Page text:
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Ten incredible things Ancient Aliens taught us!!!

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posted on Jul, 9 2014 @ 05:49 PM
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a reply to: wmd_2008

My only real argument against that is the mindset.

Is Mazlow even remotely correct? What was the emerging human mind actually like?

A major difference between human thought and animal thought is abstract thought. We are much more adept at abstract thought than other animals. I wouldn't call it "the" difference, but it is a major difference.

While it could be argued that any art is abstract by nature, I would argue that at this point in humanity it could be that art was a necessarily abstract representation of a mind that was still quite concrete. If it was made, there is a reason/use for it, in other words.

I am certain this has become less and less so, much to our own demise. A more concrete thinking problem solver will look to current examples (i.e., nature) more than dreaming up new solutions. Without parsing it down into the whole "as above, so below" axiom, it would seem that our "clever ancestors" could possibly have been so clever due to a combination of factors including more time observing nature, and a more concrete thought process used in problem solving. Quite literally, they may have been incapable of understanding the microchip because of a complete lack of context.

Our world is becoming more and more abstract. We actually tend to, as a civilization, live completely outside of the world around us (barring few exceptions).

All of this to point out that the interpretation of stylized art is predicated on the known, and based on the context of now.




posted on Jul, 9 2014 @ 06:21 PM
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The OP is filled with nothing but suppositions, assumptions and unsupported opinions. No facts or evidence to support ANY of it. Thread title is false, as most of his examples can be attributed to ancient cultures...and not aliens from another planet.




posted on Jul, 10 2014 @ 05:14 AM
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a reply to: skalla


a reply to: skalla

I hope you're feeling better, really with talk of aliens i am only playing Devils advocate to the current way of looking at things, for myself i prefer the Guardians of the Divine Laws that emerged from the Abzu as explanation for the figures...

Putting things into perspective, Vinca appears to have been an epicentre for cultic beliefs attached to these figures that went on to extend over a great geographic range for the best part of two thousand years and was a mayor cultural influence on the rise of the City States, they are pretty much the only evidence for any sort of belief system during the period 7,000 to 5,000 years ago in those regions, so whatever they relate to is of huge significance.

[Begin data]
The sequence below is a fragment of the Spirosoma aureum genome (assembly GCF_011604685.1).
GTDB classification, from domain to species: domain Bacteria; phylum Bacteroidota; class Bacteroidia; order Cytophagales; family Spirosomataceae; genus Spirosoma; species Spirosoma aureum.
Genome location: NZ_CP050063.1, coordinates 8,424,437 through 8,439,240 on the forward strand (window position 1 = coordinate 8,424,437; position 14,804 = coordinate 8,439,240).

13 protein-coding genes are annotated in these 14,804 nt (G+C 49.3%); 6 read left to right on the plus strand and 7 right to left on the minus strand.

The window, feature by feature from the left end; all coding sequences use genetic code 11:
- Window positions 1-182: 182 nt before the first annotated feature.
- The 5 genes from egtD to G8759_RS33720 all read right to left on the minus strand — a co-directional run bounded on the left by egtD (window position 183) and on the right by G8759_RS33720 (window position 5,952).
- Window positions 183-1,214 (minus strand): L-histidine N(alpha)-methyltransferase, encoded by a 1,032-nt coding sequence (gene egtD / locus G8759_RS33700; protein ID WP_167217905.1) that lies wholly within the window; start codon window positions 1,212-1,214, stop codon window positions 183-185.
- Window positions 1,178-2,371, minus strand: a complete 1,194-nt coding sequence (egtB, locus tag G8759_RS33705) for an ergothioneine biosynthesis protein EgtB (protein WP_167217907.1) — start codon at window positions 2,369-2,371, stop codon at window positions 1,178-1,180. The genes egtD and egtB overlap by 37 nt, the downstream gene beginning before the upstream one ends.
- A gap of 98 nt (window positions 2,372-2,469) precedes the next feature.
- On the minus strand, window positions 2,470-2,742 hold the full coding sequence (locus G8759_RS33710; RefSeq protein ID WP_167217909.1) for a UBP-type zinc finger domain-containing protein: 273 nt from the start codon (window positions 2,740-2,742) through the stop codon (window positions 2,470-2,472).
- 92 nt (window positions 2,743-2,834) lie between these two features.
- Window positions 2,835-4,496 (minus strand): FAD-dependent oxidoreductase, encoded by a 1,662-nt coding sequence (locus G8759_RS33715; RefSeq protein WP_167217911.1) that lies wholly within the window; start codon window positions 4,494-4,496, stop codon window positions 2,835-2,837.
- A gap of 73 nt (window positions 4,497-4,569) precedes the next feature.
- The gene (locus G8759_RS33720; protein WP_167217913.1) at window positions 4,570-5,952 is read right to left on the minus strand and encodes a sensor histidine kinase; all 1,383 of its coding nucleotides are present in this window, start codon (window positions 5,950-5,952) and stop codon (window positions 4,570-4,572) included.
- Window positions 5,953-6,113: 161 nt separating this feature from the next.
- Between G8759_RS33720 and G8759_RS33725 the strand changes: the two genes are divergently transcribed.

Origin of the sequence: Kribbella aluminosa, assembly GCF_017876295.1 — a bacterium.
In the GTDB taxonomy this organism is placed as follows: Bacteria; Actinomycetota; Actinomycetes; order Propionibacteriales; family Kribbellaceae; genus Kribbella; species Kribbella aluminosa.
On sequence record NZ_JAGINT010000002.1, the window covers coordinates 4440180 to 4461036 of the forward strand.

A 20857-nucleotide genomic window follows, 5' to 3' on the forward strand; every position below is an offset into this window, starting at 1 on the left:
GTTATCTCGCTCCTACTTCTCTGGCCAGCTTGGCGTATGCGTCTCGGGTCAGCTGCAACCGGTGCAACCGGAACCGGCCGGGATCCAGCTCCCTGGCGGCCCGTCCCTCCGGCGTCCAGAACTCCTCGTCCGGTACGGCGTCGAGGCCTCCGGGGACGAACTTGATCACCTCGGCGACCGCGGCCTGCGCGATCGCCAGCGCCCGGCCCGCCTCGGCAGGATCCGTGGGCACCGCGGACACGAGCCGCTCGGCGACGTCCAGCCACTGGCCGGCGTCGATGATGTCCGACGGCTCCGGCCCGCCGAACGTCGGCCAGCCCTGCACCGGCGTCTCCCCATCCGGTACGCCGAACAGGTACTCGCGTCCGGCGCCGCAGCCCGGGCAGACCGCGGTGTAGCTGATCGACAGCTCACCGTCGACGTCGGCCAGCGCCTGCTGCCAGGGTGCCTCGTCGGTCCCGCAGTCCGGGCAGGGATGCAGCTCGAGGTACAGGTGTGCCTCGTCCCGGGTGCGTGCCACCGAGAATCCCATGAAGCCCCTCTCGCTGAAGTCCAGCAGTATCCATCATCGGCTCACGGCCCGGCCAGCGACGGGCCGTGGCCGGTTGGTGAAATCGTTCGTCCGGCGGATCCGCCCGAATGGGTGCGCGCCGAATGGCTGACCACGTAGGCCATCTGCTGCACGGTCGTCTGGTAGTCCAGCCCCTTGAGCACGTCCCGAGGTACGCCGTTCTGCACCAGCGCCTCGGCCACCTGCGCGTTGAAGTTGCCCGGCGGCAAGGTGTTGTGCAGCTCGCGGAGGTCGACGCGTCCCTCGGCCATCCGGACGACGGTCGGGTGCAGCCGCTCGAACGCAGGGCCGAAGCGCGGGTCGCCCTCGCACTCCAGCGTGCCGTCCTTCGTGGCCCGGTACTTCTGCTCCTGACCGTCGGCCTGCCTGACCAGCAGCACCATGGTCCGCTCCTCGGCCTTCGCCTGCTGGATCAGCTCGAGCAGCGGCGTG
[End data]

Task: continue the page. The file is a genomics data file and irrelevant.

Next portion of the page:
During that period they became household protective guardians and this probably also translates into the Sumerian Apkallu foundation bricks often containing seven figurines, also during that period no doubt followers wore masks in imitation.

The art history context is as you suggested critical here, the genre of mannerism and seemingly natural portraiture evidence at the core sites, the Jomon thinking man, the Vinca thinking man, the variability of poses before the standardized idol forms such as the Cycladian or Eye Idols of Tell Brak, in similar manner people will reduce a great mystery into some coverall term, anthropomorphic, ritualistic, abstract, shamanistic, and you have lost sight of the individuals behind the masks, the reality of what occured, and the ones that most readily dismiss are the ones that understand the least what is involved.

The animal helmets you mentioned are interesting in that the Seven sages also appear to have brought their dogs with them through the Apsu, how crazy is that...





The figurines of the fish apkallu and bird Apkallu have some of their most prominent attestations in this Apotropaic function and the ritual instructions dictate that 7 bird apkallu were to be underneath the headboard of the bed, while 7 fish apkallu were to be buried underneath the threshold barring entrance to any hostile force. The Apkallu figurines were to be fashioned of clay and "all beings of clay (including the dogs and the apkallu) are called bīnūt apsê, "creature of the Apsû


abgal-apkallu-sages



posted on Jul, 10 2014 @ 06:57 AM
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a reply to: Kantzveldt

Thanks, i'm still purdy yuk but meh


I disagree that i'm missing something, i've just been discussing your OP - i did feel that you were playing Devil's Advocate and making a thread aimed more at jovial entertainment but ofc that does not limit discussion on the subject. Any ways, this may be of interest re the figures being masked (and categorically not wearing helmets) as the views of the figurines are not solely from the front which does skew one's perception:

Google Book preview of "The Goddesses and Gods of Old Europe"



posted on Jul, 10 2014 @ 07:44 AM
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a reply to: skalla

Thanks that was a good read, often what is seen could only be described as a mask, but in this example it can be seen that even though the front piece of what i would suggest is a helmet is raised above the general surface, considering how the costume from the rear is seen to continue onto the head with no suggestion of visible neck or hair or ears then this is a coverall suit with frontal face section that can be raised.



Of course also these are often not masks as you would expect to see them, with holes or depressions for the eyes to see through, and mouth openings, often the eye-piece is raised above the surface suggesting more a lens piece, which they didn't have the means to make.